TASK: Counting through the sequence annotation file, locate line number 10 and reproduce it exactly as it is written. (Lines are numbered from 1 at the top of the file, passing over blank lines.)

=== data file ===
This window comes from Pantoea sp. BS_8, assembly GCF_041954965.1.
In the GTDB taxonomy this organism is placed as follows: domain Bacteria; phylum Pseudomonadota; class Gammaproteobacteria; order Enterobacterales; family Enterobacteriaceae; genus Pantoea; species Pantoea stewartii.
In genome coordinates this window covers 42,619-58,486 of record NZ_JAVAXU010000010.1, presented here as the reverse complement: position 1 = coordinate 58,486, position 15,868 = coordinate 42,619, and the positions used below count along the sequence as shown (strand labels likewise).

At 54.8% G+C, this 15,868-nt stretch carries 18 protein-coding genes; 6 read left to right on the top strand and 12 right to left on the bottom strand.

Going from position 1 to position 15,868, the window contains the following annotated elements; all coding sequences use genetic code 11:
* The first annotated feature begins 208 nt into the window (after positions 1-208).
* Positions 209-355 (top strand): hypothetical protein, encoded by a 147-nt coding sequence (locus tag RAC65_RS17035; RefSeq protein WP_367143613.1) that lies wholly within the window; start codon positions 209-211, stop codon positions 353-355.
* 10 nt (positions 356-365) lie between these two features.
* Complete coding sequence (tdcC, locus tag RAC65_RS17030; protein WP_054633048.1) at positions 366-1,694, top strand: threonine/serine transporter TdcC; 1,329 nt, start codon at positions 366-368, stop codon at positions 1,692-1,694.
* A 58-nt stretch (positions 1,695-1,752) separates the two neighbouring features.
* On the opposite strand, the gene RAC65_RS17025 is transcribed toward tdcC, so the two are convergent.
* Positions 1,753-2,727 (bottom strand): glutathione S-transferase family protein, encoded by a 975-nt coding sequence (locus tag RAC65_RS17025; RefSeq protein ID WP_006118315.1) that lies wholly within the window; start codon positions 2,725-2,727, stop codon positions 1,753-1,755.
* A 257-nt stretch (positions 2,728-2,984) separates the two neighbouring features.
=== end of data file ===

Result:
* A 58-nt stretch (positions 1,695-1,752) separates the two neighbouring features.